Will Americans Drink Sour Ales?

I was trawling the internets this morning looking to see what the beer news o' the day looked like, and saw announcements for three new beers at Beernews. Two are sour ales, and at least one was soured with brettanomyces. Personally, I think the trend is fantastic; if some cataclysm reduced the world's beer supplies to sour ales, I'd live a happy life. But I wonder--is anyone actually drinking this stuff?

There's clearly a niche market for sour ales. When New Glarus released their soured fruit ales 15 years ago (ish), they were received with joy. As more breweries joined the party--though not until probably a decade after New Glarus, at least in any numbers--the sour-fans were yet more joyful. There are just enough of us to keep these small runs going.

Yet when I try to propagate the wild yeasted beers, I hit a brick wall. More than any other type of flavor, it seems that if a person doesn't like sour from the outset, he's never going to like it. (They may grow to admire well-made wild ales, but they'd never buy one for the pleasure.) Based on my very unscientific observation, maybe one in twenty people take to sour ales. And this is among beer fans.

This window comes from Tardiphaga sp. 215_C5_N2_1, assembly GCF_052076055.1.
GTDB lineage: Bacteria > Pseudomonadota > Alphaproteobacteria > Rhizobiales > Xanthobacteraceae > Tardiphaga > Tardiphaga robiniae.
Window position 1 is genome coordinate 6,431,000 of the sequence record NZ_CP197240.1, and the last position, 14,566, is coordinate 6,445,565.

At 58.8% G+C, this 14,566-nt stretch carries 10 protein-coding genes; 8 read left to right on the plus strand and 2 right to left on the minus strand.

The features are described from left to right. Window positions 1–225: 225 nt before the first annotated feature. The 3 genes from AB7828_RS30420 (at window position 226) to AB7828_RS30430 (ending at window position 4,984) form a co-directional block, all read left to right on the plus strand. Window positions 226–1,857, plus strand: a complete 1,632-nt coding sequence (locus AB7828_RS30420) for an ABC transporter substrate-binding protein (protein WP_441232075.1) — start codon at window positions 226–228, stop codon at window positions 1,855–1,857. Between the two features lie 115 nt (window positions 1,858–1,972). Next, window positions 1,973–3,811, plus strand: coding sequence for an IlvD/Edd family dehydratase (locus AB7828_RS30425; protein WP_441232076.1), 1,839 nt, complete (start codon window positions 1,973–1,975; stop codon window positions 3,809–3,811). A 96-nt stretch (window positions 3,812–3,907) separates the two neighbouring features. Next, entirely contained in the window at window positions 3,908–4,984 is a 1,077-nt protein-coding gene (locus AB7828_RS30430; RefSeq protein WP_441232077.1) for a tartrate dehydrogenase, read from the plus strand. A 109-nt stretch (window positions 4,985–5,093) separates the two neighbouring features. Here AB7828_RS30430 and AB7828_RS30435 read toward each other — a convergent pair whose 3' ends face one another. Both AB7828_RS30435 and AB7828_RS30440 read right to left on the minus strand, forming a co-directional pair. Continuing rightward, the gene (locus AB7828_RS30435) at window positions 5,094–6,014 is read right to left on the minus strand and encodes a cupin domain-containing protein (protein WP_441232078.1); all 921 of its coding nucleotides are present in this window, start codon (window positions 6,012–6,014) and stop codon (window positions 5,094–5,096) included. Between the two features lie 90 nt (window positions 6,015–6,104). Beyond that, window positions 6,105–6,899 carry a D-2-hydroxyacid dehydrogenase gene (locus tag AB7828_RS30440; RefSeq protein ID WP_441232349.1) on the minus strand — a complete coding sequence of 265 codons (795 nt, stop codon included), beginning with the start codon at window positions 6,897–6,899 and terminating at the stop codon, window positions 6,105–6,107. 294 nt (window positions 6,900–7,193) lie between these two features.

One hopeful sign is that women seem to like sour ales more than men--and there's lots of growth potential there. Many of these beers are cuisine-friendly, and may curry some favor with the foodie set. So maybe there's hope.

BeerAdvocate currently lists 184 beers in the "American wild ale" style, which is a phenomenal number. I just wonder--a building trend, or a flash in the pan?